In order to overcome shortcomings of traditional unions, new grassroots organisations including women’s unions, community unions, part-time workers’ unions, and even a managers’ union have been formed in Japan, write Heidi Gottfried and Anne Zacharias-Walsh. Traditional unions generally excluded women, immigrant and temporary workers from union membership or have been ineffective at addressing their concerns.
The new network unions “have developed outside and against the dominant enterprise union / labour federation model and take as their founding gesture the creation of new democratic structures and egalitarian processes through which marginalised voices can be heard”.
An example is the Women’s Union Tokyo (WUT), an organisation advocating for both women’s and workers’ rights. In order not to become a bureaucratic structure, WUT relies exclusively on the active participation and empowerment of its 250 members.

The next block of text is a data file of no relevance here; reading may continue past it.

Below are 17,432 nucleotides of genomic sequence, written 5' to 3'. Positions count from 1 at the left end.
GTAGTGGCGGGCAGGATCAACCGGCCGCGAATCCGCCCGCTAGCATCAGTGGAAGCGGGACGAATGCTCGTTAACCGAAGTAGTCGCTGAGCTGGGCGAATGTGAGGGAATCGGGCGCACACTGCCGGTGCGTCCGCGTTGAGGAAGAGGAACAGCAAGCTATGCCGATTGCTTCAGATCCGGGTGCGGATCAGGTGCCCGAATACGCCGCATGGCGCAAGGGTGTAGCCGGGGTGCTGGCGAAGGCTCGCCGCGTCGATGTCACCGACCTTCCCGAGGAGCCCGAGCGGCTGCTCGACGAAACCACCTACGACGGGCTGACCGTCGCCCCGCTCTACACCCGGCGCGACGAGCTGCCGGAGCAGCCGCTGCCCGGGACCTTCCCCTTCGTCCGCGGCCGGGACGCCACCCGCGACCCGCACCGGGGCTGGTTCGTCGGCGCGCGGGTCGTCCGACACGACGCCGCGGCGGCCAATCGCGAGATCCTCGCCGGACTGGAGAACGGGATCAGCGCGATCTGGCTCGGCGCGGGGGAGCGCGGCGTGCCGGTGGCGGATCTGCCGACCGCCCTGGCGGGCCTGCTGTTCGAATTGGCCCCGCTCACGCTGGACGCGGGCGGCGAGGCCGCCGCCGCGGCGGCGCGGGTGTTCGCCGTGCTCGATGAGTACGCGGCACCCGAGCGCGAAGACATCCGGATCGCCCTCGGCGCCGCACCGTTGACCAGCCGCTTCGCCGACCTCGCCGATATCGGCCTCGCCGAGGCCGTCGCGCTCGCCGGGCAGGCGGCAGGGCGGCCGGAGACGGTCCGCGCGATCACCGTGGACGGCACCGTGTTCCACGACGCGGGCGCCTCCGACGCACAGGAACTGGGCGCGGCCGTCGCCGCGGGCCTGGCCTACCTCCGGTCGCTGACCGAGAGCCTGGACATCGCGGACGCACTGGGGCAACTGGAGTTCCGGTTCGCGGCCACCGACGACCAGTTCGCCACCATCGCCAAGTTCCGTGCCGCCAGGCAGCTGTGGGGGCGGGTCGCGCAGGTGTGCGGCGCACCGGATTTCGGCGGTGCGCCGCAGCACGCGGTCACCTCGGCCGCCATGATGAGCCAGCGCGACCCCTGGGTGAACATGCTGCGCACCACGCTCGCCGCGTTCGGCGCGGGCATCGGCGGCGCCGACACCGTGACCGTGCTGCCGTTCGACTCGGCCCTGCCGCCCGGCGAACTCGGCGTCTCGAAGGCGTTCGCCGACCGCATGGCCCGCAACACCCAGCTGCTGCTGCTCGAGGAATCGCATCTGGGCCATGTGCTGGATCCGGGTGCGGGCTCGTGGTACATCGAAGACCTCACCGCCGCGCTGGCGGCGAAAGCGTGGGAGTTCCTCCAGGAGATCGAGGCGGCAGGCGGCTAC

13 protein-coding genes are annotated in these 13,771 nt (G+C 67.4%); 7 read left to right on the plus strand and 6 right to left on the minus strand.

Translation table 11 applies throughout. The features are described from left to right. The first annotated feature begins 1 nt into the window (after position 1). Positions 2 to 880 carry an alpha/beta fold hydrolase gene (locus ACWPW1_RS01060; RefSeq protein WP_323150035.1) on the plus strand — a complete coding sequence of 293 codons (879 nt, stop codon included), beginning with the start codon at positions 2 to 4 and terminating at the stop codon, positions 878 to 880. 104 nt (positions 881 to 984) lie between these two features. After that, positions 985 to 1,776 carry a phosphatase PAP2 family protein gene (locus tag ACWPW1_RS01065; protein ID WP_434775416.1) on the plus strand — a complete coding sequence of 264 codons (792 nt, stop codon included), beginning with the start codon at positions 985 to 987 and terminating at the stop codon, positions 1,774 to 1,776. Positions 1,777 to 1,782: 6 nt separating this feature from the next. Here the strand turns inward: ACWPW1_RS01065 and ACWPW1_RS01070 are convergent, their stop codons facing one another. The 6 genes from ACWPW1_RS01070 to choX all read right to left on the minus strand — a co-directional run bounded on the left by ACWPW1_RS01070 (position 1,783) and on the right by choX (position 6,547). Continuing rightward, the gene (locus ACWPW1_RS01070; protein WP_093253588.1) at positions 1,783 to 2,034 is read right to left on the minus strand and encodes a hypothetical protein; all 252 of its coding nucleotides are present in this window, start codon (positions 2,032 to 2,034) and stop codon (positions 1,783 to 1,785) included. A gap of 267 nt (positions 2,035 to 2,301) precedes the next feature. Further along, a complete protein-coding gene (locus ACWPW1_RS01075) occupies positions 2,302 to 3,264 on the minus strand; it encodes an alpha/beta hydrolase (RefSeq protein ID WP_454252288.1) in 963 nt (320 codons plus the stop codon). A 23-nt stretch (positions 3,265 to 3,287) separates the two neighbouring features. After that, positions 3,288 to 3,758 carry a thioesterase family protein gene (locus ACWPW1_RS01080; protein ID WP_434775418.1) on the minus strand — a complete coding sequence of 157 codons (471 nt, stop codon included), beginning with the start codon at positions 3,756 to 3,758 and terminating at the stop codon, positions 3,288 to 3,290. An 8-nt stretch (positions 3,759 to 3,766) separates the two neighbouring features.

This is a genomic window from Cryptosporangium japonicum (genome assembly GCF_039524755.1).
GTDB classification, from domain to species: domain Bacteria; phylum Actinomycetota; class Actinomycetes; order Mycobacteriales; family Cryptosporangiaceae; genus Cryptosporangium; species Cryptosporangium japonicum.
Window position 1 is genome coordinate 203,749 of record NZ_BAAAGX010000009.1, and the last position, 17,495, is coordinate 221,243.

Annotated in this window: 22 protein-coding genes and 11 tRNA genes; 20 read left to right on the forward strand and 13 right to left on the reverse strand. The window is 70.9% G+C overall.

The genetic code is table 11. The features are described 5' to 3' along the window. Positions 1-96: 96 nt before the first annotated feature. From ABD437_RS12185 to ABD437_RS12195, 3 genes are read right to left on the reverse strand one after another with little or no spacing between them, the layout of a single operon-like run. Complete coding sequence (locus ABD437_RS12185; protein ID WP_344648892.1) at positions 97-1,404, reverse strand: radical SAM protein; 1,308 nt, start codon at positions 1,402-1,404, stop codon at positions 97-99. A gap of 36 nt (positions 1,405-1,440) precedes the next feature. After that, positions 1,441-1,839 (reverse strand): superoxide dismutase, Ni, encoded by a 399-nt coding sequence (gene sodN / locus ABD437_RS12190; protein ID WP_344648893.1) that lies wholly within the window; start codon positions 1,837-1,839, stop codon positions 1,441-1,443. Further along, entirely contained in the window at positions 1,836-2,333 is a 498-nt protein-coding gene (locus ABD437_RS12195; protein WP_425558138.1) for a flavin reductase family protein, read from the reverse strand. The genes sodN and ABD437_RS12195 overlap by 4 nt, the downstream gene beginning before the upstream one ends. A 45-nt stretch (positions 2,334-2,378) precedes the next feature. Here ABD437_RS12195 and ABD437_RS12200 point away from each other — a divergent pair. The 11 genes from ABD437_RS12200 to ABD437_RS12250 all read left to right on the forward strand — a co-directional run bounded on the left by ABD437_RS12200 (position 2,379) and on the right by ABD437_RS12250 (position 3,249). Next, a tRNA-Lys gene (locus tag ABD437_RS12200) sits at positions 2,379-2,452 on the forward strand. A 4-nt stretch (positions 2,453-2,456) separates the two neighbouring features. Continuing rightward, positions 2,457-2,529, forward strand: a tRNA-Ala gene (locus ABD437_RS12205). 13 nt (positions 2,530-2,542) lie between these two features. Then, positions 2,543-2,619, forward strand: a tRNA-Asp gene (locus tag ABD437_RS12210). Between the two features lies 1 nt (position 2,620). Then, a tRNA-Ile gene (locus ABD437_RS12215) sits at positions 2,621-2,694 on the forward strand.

Two years ago, a loose horizontal network of community-based women’s unions was formed. New information technologies allow easy communication with local networks across Japan and in other Asian countries.
Read the entire article by Gottfried and Zacharias-Walsh. Contact information